A New Roadmap for Collaboration
Updated: Mar 25
[Here for the Roadmap? Download it here.]
On a rainy spring day last April, I was sitting at my desk having an intense phone conversation with a frustrated young woman. She had been working for months to organize a collective impact initiative in her community, and still didn’t know what specific steps she should be taking to lead that work.
“We’ve taking lots of training in collective impact, design thinking, and these other approaches,” she said, “but we still don’t understand HOW we’re supposed to organize and lead this initiative. It just seems like it’s all theory and no one has a practical roadmap to help guide this kind of work.”
That conversation–and several others like it–prompted a mini research project at CoCreative. Maren, our human insight lead, interviewed more folks leading collaborations and heard much the same theme: lots of theory and models, few practical tools to guide the work, and a LOT of frustration.
So we set out to do something about that; we decided to design a roadmap showing the specific stages and steps in the Collaborative Innovation approach.
Well, that turned out to be really hard to do. As we tried to map those stages and steps, we constantly felt like we are cramming lots of dynamic, evolutionary processes into a straightjacketed, linear process. I even questioned (many times) whether we were giving people what they wanted but not what they needed, which was a recognition that you need to shepherd the emergent intent, analysis, and strategy (however long that takes and however difficult it may be) NOT simply walk network participants through the steps of a process.
But we continued to iterate, test and refine our map, and we learned our way into it. We realized, for example, that we could show BOTH the linear process AND the dynamics that show up along the way. We discovered that by using transparent overlays on the map (the coolest feature in my mind), we can also show the specific work products created along the way and the conditions that indicate that it’s time for the network to move to the next step. We also realized that:
Even though the dynamics of place-based work and national or global networks are very different, they all follow the same general evolutionary path. It’s important in both, for example, to establish a clear intent before jumping into analysis, to be selective about who’s invited to the collaboration, and to start making and prototyping initiatives sooner rather than later.
While the work looks different for networks setting out to address a social need like addressing food insecurity versus changing a supply chain like advancing climate-positive banking practices, both networks need to understand the whole system (the 30,000-foot view) AND empathize with the experiences of real people within that system (the view from the ground). In the end, we decided to show both steps on the map, starting with mapping the system and then doing the critical empathy work, although these steps could easily be reversed for networks focusing on a social need.
We wanted to focus on getting people started in the work together. The majority of stakeholders engaging in collaboration don't want to see loops and circular processes--at least not when they're starting out, so we decided to focus on the linear steps and introduce the spirals and other dynamics in that context. Once people see that the process delivers results, they have always (so far) decided to expand their scope of work and begin another round of work together with a new, more expansive, focus and scope.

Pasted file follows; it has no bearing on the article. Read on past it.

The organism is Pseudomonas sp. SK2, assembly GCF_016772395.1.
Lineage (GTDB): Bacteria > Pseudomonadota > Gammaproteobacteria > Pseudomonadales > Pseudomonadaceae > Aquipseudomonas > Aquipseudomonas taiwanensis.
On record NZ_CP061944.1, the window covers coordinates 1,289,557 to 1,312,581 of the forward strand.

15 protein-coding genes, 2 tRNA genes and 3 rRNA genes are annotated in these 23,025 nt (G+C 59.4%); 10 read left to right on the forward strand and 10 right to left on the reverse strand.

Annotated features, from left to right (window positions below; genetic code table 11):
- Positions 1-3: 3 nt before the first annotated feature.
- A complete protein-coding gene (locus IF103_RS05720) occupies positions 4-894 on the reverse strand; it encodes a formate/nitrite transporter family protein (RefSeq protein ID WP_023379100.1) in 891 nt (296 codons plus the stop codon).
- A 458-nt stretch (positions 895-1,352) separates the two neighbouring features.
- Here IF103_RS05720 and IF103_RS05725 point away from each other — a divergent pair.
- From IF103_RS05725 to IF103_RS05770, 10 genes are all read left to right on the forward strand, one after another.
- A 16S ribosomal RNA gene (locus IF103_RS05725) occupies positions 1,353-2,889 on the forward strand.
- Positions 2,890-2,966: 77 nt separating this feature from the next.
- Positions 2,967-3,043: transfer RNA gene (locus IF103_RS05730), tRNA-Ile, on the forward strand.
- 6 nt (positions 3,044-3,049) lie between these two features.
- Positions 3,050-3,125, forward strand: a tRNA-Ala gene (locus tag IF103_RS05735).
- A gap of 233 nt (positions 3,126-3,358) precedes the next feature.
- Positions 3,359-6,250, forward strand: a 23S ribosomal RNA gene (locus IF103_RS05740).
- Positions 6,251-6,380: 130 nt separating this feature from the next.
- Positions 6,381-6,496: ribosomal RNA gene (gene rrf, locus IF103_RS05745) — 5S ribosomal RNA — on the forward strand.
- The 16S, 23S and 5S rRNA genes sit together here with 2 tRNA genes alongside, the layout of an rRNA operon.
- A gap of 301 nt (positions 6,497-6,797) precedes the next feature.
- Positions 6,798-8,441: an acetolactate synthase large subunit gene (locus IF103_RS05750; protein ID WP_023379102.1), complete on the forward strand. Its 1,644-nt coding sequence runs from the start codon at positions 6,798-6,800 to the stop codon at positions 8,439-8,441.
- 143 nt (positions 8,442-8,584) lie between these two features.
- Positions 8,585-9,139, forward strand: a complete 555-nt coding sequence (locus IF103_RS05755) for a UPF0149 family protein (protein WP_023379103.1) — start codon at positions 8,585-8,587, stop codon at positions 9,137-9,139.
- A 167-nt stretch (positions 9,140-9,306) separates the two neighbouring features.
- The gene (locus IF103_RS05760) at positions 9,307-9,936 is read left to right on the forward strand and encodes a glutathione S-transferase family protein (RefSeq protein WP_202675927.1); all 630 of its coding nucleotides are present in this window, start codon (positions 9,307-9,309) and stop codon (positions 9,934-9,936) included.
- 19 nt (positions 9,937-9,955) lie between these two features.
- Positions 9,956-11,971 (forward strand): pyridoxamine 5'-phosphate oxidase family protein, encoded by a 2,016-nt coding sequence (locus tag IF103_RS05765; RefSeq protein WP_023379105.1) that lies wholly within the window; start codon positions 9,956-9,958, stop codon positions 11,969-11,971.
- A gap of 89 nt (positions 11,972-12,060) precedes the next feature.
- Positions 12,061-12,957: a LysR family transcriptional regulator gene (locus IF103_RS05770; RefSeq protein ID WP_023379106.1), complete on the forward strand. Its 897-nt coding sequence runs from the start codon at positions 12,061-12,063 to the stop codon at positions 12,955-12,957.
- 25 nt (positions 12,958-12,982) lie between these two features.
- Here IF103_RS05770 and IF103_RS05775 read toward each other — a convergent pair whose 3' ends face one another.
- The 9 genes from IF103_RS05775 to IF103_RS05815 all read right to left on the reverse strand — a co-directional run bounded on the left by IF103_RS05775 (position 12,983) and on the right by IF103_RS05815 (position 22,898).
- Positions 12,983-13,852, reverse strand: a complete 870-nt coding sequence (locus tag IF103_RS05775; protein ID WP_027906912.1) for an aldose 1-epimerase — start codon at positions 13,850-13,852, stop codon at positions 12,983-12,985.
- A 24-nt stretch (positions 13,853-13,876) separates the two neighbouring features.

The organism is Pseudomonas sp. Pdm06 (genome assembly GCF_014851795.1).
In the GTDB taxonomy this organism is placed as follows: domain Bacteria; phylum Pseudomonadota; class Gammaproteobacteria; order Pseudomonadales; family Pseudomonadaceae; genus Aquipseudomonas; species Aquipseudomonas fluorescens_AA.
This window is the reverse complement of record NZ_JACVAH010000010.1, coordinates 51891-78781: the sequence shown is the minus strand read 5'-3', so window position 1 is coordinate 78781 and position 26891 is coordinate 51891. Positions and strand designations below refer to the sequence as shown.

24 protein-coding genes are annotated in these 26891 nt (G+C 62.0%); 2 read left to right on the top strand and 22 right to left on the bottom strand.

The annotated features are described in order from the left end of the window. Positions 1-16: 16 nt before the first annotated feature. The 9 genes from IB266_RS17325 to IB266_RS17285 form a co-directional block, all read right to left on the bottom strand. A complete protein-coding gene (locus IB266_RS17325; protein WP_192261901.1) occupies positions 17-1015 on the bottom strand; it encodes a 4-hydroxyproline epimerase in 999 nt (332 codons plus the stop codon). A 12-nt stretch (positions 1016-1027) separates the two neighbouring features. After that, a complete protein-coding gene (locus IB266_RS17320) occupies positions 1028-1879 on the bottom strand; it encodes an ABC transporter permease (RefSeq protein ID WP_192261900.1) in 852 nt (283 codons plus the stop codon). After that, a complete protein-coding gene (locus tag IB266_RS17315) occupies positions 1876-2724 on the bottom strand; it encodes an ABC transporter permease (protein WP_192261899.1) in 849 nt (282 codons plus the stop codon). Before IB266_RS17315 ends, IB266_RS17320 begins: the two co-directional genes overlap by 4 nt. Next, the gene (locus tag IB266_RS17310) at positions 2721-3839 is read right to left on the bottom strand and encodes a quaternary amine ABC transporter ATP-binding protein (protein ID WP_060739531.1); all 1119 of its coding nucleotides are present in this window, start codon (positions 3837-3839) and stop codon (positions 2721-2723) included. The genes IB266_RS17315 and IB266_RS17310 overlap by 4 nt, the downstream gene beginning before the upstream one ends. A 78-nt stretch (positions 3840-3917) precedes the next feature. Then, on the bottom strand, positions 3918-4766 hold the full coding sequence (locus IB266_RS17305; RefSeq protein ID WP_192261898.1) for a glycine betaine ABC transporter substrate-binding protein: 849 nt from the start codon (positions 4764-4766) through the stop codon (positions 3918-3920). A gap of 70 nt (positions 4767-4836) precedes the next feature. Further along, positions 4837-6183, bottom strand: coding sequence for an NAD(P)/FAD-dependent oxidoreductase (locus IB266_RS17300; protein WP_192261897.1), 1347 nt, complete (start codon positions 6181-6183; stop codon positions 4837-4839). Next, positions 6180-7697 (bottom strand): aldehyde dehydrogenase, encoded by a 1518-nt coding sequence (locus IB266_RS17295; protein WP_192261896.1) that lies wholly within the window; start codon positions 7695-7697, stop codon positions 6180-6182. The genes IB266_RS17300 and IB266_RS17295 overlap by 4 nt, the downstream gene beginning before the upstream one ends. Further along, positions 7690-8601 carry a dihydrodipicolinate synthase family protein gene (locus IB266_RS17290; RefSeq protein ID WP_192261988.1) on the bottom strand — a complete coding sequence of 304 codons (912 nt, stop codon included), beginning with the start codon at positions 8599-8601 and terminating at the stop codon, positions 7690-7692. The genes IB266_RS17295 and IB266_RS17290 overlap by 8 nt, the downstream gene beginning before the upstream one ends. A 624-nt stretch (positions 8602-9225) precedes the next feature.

We start work on many problems by defining a goal that is audacious, meaningful, specific, and timebound. We of course test and refine that goal to ensure that its powerful and meaningful for everyone involved. Once we meet that goal, however, the work of the network is presumably done. Presenting collaborative work as cycles, while it's technically more accurate in some ways, seems to take away from the goal orientation and outcome focus that any good collaboration should have.
And we're still learning, so we'd love your thoughts and feedback as you consider what we've created here. Please let us know!
After many iterations, we are pleased to present our new Collaborative Innovation Roadmap, also available as a printable PDF that shows each overlay as a separate slide.
CoCreative Collaborative Innovation Roadmap
The base map shows the key stages and steps of the Collaborative Innovation process, from defining a clear intent to scaling solutions.
Success Factors Overlay
This overlay adds the key success factors at each step that your initiative should achieve before moving to the next step. For example, if you haven't drafted at least a rough working goal that is big, specific, meaningful and timebound, then choosing a design team might be premature.
This overlay shows the common patterns or dynamics that tend to show up along the way, such as when certain tensions are likely to show up, so that you can address them proactively.
Work Products Overlay
This final overlay shows some of the most common work products that are created to support the work along the way, such as an interview guide for leaders to use when interviewing stakeholders of the work.
To get a closer look, download a PDF of the map.
UPDATE: We now offer a large (2x6 feet) version of the roadmap printed on polypropylene with three transparentoverlays. Find it here.